Network Analysis of Digital and Social Media

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    Dynamics of Conflicts on the Twitter Social Network: a case study on the use of chloroquine in Brazil
    ( 2021-01-05) De Franca, Fabricio ; Dos Santos, Carlos ; Penteado, Claudio ; Goya, Denise ; Mazim, Lucas ; Kamienski, Carlos ; Di Genova, Daniel ; Ramos, Diogo
    Concerns about the advances of the COVID-19 epidemic have sparked many debates around the world. One such discussion revolved around the use of the drug called chloroquine, initially thought to be effective in reducing the mortality rate of the infection. Particularly in Brazil, even after new studies pointed to the drug's ineffectiveness, the federal government kept the recommendation of this drug as an official treatment. The publication of an official authorization of the use of chloroquine on Twitter sparked an intense debate on social media with arguments against and in favor. This paper studies the dynamics of interactions among different user groups around this discussion, relying on network science and topic modeling analyses. Our results highlight two distinct behaviors in Twitter interaction networks, where retweets serve as positive reinforcements within information bubbles and replies act as a space of direct debate. Also, discussions are seeded by public figures, but regular users carry on the debate per se. The topic modeling analyses revealed three observable user groups in this debate: strong supporters of the Brazilian government, progressive opposition to this government, and moderate users that oppose to this specific topic but do not reject the government agenda as a whole.
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    Country Characteristics, Internet Connectivity and Combating Misinformation: A Network Analysis of Global North-South
    ( 2021-01-05) Seo, Hyunjin ; Thorson, Stuart ; Blomberg, Matthew ; Appling, Scott ; Bras, Andrea ; Davis-Roberts, Avery ; Altschwager, Darcey
    Analyzing data on 152 countries using network and regression analyses, this study examined how countries’ positions in the global Internet network are associated with their political, economic, and technological characteristics, and how those characteristics are related to media, information, and digital (MID) education programs in the countries. This research shows countries with higher levels of international Internet bandwidth capacity, Internet use, and press freedom status are more likely to have MID programs that are comprehensive. Differences between Global North and Global South countries were significant both in terms of Internet capacity and use and in terms of MID complexity and dimensions. MID literacy education is an important long-term solution to misinformation, as such education informs people’s epistemological beliefs which in turn have direct effects on their comprehension of various issues and topics. This study offers important scholarly and policy implications in the areas of digital connectivity, MID literacies, misinformation, and international communication. In particular, it offers guidance for comparative studies in this area.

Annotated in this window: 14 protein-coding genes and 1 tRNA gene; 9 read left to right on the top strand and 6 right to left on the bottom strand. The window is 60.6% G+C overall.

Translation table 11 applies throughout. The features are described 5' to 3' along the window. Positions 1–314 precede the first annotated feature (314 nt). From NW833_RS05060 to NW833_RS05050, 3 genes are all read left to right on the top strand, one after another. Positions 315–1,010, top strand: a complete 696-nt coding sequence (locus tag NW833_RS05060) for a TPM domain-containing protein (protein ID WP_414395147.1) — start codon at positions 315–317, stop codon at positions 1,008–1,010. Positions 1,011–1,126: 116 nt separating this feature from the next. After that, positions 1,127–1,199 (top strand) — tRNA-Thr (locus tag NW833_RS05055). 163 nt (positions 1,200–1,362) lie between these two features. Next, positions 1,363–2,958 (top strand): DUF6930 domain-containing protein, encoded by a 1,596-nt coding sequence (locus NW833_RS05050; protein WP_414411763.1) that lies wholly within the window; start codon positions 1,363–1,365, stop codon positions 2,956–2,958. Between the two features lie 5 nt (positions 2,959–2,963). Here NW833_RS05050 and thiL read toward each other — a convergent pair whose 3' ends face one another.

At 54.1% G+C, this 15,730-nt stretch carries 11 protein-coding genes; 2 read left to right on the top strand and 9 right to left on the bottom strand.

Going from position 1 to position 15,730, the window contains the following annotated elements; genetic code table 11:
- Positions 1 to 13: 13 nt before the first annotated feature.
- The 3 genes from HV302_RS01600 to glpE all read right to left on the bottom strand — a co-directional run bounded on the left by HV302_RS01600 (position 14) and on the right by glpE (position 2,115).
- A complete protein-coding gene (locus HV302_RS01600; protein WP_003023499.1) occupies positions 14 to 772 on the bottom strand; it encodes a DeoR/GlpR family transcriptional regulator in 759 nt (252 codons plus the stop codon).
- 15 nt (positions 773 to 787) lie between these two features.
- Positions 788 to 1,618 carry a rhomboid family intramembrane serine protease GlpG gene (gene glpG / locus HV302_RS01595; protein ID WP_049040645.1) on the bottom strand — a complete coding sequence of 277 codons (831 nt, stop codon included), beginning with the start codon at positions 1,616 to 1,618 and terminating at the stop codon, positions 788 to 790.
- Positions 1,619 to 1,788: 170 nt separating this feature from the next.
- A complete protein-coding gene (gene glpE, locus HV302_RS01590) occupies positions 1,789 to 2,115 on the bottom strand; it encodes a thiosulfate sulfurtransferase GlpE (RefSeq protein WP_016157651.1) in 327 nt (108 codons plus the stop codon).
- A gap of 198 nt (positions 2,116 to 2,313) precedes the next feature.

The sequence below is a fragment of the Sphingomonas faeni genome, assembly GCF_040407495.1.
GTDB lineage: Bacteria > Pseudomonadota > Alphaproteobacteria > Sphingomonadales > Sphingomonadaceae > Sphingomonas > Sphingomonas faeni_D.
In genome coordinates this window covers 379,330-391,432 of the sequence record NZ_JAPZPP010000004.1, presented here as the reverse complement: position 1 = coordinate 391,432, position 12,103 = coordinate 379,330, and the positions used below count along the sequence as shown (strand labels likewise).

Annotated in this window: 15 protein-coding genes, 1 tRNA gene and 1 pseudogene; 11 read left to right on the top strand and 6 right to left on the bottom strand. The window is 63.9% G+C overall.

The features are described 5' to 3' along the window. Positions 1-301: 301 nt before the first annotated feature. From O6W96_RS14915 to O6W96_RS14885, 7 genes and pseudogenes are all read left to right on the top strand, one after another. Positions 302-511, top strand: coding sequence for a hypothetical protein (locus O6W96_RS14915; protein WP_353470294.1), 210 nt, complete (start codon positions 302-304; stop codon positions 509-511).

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    Building Images of “President Trump”: Comparing Co-evolutions of the Trade War Discourse between Influencers and Regular Users on Twitter
    ( 2021-01-05) Jiang, Ke ; Xu, Qian
    Using semantic network analysis, this paper examines how three types of Twitter influencers and the regular Twitter users frame “President Trump” in the discourses of Trade War. In addition to revealing the central words and word clusters adopted by the different categories of Twitter users, this paper also studies how central words co-evolved over time between three types of Twitter influencers and regular users by using coherency and time lag analysis. Overall, we discovered that three types of Twitter influencers all took a negative stance on illustrating the President Trump’s image, while the regular Twitter users demonstrated polarized attitudes toward it. The significant time lags between the highly co-evolved word pairs indicated complicated interactions between Twitter influencers and regular Twitter users.
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    A Link Communities Analysis of the UK Instagram Covid-19 Searchable Metadiscourse
    ( 2021-01-05) Rathnayake, Chamil ; Suthers, Daniel D.
    Many studies focus on utterances included within specific hashtags. This approach does not adequately acknowledge the fact that social media discourse is distributed across a wide range of hashtags. To assess such ‘width of discourse’, we examine the extent to which dominant hashtags in the UK Covid-19 Instagram discourse connect with hashtags related to different aspects of social life. A network of Instagram hashtags (31,742 nodes and 107,367 edges) constructed using #nhsheroes, #captaintommoore, and #carehomes as key access points was analysed. Results showed that top nodes in the network representing these and other topics related to the pandemic are highly intertwined. Moreover, results revealed that despite connections among each other, hubs in this network tend to connect more with low degree frames, connecting secondary hashtags to the Covid-19 searchable discourse. Results revealed that a diverse set of local structures consisting of secondary frames are nested within pandemic related communities.
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    Introduction to the Minitrack on Network Analysis of Digital and Social Media
    ( 2021-01-05) Rosen, Devan ; Barnett, George ; Chu, Kar-Hai